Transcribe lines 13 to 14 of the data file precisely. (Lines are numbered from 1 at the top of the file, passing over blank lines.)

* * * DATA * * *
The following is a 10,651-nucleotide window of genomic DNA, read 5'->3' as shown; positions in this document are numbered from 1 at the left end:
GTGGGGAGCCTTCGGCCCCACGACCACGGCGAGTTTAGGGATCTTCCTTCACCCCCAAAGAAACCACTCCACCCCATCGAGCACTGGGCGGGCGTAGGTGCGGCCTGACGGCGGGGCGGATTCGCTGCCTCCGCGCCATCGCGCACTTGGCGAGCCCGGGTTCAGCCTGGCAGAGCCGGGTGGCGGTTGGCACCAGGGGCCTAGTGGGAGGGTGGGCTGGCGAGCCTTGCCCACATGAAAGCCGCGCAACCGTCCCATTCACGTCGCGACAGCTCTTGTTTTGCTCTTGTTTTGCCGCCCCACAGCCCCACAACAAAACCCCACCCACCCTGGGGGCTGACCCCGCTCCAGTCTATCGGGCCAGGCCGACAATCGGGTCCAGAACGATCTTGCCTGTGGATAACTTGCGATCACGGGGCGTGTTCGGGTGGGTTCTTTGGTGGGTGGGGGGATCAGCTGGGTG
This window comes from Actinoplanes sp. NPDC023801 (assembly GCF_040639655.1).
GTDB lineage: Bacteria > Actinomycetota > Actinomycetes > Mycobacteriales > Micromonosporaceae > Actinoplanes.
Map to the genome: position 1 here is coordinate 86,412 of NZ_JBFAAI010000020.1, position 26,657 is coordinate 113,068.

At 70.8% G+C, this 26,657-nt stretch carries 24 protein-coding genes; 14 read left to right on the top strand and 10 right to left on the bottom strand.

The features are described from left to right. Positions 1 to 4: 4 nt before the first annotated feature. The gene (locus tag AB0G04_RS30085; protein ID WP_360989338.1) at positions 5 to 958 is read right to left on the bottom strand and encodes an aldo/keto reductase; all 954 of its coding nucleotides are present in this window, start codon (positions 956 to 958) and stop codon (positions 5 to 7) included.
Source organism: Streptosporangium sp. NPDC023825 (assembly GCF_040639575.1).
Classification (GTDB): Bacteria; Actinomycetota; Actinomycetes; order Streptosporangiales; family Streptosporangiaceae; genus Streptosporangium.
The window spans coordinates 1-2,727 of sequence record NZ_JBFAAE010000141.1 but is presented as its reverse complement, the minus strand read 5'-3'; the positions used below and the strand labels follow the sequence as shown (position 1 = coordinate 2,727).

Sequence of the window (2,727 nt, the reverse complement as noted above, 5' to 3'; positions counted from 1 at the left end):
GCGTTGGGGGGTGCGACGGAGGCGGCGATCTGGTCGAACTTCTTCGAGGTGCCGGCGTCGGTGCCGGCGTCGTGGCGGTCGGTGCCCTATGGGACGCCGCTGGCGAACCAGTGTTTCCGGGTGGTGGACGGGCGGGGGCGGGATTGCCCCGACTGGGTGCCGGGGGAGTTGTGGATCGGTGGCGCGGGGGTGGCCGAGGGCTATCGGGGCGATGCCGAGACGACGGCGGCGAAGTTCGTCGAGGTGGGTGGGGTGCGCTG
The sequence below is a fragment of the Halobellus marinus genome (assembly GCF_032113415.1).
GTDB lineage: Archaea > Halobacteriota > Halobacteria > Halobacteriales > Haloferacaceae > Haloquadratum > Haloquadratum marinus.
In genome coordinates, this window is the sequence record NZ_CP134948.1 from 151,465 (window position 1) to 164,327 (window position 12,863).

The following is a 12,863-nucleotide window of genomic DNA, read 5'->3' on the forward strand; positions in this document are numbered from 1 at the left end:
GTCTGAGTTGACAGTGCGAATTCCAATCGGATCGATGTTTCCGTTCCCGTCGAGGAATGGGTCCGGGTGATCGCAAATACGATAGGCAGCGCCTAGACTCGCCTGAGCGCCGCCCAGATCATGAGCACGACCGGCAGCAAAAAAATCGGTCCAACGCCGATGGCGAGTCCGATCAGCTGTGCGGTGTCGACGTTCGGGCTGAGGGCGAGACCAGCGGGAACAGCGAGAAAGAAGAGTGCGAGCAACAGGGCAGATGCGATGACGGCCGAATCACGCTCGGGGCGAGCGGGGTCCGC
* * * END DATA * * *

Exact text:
The sequence below is a fragment of the Halobellus marinus genome (assembly GCF_032113415.1).
GTDB lineage: Archaea > Halobacteriota > Halobacteria > Halobacteriales > Haloferacaceae > Haloquadratum > Haloquadratum marinus.